What is the GRE exam pattern and syllabus 2023?

Updated on: Nov 9, 2022

Students from all countries can get familiar with the GRE exam pattern before taking the exam. Here, we explain what’s included in the GRE exam syllabus for 2022 and we provide some tips for test preparation.

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The GRE exam pattern explained

Overall, the GRE exam has three different sections. These test a student’s ability to answer questions at a graduate level. The sections are:

  • Analytical writing
  • Verbal reasoning
  • Quantitative reasoning

Also, the GRE exam syllabus includes an unscored or research section. This section does not count to the overall score and it is for GRE test makers’ research.

Students answer multiple choice questions in the verbal reasoning and quantitative reasoning tasks. But students have to provide written answers for the analytical writing tasks.

For each section, students will have limited time to complete the questions or tasks. However, the research and unscored sections have no time limit.

The table below shows the time limits for each section.

Test sectionTasksTime limit

Analytical Writing

2 separate analysis tasks30 minutes per question.  
 1 x ‘analyse an issue’1 hour total
1x ‘analyse an argument’ 
Verbal Reasoning2 sets of 20 questions30 minutes per question.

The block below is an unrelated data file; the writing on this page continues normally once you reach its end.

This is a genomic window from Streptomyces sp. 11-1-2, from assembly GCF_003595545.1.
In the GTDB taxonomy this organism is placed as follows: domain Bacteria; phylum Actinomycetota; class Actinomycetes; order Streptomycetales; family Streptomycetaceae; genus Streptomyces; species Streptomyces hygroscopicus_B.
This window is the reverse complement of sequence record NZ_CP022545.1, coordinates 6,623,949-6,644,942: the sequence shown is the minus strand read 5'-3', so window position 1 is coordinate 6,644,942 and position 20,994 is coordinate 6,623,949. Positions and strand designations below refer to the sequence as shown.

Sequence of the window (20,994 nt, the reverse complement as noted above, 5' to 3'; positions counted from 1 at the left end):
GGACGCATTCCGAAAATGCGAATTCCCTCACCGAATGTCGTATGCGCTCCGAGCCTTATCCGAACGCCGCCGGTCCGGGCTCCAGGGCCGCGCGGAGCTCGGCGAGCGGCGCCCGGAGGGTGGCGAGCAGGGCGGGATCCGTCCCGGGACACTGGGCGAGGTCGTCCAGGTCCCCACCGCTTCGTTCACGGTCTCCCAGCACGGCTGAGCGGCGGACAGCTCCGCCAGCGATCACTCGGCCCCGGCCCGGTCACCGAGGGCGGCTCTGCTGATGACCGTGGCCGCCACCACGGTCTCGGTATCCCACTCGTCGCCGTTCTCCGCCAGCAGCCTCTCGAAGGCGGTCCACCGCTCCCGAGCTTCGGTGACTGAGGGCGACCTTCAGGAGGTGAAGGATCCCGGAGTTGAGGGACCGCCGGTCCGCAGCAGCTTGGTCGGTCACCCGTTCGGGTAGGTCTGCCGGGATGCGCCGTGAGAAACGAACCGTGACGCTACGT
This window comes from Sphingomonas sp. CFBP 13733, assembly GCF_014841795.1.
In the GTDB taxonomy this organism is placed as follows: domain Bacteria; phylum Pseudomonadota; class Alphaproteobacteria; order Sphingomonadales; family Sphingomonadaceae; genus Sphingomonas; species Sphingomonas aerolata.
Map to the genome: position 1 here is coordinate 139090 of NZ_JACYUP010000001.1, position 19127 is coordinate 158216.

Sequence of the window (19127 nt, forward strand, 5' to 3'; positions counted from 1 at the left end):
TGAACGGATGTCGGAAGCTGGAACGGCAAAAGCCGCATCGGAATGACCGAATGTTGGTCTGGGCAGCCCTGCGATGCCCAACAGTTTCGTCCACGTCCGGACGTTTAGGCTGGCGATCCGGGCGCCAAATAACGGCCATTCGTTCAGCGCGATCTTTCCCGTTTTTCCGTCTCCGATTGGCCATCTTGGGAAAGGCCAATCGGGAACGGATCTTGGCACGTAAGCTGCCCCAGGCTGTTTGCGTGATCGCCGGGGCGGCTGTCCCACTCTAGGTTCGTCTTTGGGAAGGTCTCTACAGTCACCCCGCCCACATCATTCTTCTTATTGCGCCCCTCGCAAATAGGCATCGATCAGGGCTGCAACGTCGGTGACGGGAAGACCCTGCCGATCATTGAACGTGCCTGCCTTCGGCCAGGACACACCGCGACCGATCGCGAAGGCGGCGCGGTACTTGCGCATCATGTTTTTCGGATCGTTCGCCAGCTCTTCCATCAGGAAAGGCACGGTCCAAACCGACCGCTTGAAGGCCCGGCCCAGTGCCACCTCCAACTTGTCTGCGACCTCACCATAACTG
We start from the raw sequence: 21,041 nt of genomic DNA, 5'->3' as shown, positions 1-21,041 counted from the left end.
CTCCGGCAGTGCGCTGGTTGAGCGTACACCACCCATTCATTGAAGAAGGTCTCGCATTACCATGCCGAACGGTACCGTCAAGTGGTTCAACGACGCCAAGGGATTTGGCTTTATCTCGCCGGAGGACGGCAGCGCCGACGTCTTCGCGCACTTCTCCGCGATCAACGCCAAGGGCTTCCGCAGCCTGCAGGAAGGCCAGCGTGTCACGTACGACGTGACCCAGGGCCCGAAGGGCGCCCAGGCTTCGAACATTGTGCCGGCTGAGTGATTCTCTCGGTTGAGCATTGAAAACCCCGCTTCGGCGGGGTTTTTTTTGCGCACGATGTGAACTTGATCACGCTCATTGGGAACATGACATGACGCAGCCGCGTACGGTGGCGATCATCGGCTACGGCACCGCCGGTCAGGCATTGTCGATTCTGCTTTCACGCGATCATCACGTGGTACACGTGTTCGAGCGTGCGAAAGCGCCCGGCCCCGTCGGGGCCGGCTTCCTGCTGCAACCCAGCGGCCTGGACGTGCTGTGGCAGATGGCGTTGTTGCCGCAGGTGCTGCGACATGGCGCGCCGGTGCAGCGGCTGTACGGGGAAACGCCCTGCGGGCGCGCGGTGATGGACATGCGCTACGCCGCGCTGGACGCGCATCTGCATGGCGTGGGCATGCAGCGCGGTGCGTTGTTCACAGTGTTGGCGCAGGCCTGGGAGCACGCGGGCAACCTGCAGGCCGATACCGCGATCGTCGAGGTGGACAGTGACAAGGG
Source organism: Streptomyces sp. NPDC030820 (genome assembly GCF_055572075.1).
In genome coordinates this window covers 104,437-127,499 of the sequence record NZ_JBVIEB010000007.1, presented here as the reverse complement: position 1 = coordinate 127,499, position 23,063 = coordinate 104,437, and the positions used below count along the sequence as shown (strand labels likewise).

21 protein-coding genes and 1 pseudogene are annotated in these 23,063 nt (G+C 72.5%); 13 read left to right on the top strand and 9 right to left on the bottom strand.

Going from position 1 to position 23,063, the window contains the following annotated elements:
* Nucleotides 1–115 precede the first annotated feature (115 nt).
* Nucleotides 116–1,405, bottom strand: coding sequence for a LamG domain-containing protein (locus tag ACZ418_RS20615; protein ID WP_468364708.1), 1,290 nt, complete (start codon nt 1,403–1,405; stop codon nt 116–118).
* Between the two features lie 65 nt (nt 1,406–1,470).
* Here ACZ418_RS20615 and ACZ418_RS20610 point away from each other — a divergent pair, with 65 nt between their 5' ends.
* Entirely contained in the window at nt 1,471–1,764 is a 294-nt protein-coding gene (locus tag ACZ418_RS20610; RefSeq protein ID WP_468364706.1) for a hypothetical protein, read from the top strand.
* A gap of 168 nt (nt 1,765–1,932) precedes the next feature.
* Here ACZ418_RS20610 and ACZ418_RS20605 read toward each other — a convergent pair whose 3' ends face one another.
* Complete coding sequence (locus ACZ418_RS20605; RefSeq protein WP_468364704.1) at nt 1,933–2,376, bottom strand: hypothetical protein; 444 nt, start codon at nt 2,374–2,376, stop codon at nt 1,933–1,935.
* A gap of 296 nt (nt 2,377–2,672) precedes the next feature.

1 hour total
Quantitative Reasoning2 sets of 20 questions35 minutes per question set  
1 hour and 10 minutes total
Unscored or ResearchNo set amountNo time limit

Below, we have an overview of the content for each test section. We also provide further information about further exam requirements.

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Analytical Writing

Firstly, the GRE analytical writing section tests a student’s ability to create an argument with examples, evidence and explanations.

Students write a response to a topic of interest (analyse an issue). You also answer questions about a short passage of writing (analyse an argument). You have 30 minutes to complete each task.

We outline the requirements of the ‘analyse an issue’ and ‘analyse an argument’ sections in more detail below.

1. Analyse an issue

In this section, students are given an issue statement in a paragraph. Then, you write a response about the provided topic.

You must also clearly express your own thoughts on an issue in writing. But you also need to show you have understood different views and ideas about the issue in the text.

2. Analyse an argument

Students are shown a short passage, which you read and then respond to with an answer.

In the given passage, the author presents an argument with evidence. Students then explain what the writer’s argument is. You must also assess the evidence and reasoning in the passage and explain how impactful it is.